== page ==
This is a chicken brine that will yield the most succulent, juiciest roast chicken you will EVER have in your life! Brining injects flavour and moisture as well as tenderising – you will be blown away how juicy even the chicken breast is.
Once you learn how to brine chicken and taste the incredible results, you will never look back! It’s simple and makes roasting a chicken stress free because you have extra insurance to ensure it stays juicy even if you overcook it a bit, plus injects flavour into the flesh!
Brining is the process whereby chicken (or other meat) is submerged in a salty liquid (“brine”) and left to marinate to inject flavour, tenderise the meat AND to inject moisture so the chicken stays juicier when roasted.
It injects flavour and seasoning right into the flesh of chicken in a way that no other method can, even by slathering liberally with herb and garlic butter under the skin which is my favourite non-brining way to roast chicken.
It’s a technique widely used by chefs. In Sydney, there are a handful of restaurants famous for their roast chicken – such as Glebe Point Diner, Boronia Kitchen and Restaurant Hubert – and they are all brined!
This brine recipe is adapted from a recipe by Thomas Kellar, one of the greatest culinary masters of the world!
The juiciest chicken breast EVER!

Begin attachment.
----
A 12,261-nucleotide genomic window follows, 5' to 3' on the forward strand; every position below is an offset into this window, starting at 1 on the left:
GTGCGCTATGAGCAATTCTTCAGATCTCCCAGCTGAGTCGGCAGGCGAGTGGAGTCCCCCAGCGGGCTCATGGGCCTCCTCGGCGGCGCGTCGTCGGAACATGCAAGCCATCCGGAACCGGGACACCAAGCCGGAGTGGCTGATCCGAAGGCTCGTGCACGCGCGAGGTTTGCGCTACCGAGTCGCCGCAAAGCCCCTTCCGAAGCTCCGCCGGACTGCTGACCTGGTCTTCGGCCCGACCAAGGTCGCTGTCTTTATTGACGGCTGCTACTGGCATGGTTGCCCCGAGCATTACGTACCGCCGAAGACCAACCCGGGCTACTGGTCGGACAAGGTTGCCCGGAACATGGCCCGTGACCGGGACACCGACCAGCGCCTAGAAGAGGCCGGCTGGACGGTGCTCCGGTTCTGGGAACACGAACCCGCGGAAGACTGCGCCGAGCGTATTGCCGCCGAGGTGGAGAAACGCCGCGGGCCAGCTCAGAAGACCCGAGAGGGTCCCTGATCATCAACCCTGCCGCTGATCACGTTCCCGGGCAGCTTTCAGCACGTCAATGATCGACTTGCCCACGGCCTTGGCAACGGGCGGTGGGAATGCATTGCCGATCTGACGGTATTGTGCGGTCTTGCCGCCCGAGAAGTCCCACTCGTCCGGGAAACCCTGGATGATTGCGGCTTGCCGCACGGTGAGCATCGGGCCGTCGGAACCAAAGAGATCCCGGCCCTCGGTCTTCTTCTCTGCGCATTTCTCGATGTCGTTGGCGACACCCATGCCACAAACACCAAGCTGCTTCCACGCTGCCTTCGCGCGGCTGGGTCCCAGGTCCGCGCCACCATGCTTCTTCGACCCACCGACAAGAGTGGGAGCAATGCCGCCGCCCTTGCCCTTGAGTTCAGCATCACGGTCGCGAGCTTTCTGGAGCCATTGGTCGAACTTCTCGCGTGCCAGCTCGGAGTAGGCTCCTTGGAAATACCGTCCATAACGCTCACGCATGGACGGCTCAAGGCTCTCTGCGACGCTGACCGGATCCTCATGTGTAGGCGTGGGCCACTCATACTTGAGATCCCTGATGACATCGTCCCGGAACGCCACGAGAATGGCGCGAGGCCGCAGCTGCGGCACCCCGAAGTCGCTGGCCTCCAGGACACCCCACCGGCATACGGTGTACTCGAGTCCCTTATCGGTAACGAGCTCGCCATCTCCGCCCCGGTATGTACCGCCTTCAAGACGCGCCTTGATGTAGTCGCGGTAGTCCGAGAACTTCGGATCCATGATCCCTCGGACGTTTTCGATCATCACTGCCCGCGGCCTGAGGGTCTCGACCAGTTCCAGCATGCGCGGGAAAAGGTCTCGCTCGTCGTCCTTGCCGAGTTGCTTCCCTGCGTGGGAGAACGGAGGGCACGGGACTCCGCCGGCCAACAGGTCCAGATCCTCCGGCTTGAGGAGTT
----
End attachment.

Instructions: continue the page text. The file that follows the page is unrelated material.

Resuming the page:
Here’s an up close and personal of the breast of brined roast chicken – LOOK HOW JUICY IT IS! It’s hard to believe your eyes but it’s true, it IS possible to make chicken breast this succulent – but only with a chicken brine!
What you need for Chicken Brine
To make chicken brine, all you need is water and salt. Everything else is for flavour so it’s optional and customisable – see below for substitutions for each.
- Salt and water – the only two ingredients that are non negotiable, they are the brine!
- Honey – for a touch of sweet, sub with sugar
- Parsley, thyme and rosemary – 100% optional, switch with other herbs, or use dried
- Peppercorns – use ground instead
- Lemons, garlic and bay leaves – for flavour, optional
How to brine chicken
It’s as easy as this:
- Bring all the brine ingredients to a boil with a bit of water – just to bring out flavour a bit and dissolve the salt;
- Add cold water to bring the temperature down, then refrigerate until fully chilled;
- Submerge chicken upside down (ie drumsticks and breast facing down) and brine for 24 Horus (even 12 hours is terrific);
- pat dry, brush with butter and roast!
Difference between brining and marinating?
Brining is different to marinading in that there is a much higher liquid to meat ratio – a whole chicken is completely submerged in the chicken brine. Marinades usually have far less liquid and the chicken is mostly coated in it, rather than submerged (examples: my favourite Everyday Chicken Marinade, Greek Marinade, Vietnamese Lemongrass Marinade).
This chicken brine recipe is based on a recipe by Thomas Keller, one of the great masters of the culinary world. Known for high end iconic restaurants such as Per Se in New York and the French Laundry in the Napa Valley, as well as Bouchon Bakery in various locations across the US so you don’t need to sell your soul for experience the magic that is Thomas Keller!
Watch how to make it
Succulent Roast Chicken
Brining is the secret to an incredibly moist, succulent, flavour infused roast chicken. This brine is based on a recipe by Thomas Keller, one of the great masters of the culinary world. This recipe includes a verjuice jus sauce, a lighter alternative to gravy.
- 4 liters / 1 gallon water
- 3 lemons (, halved)
- Half a bunch ((50g / 2oz) flat leaf parsley)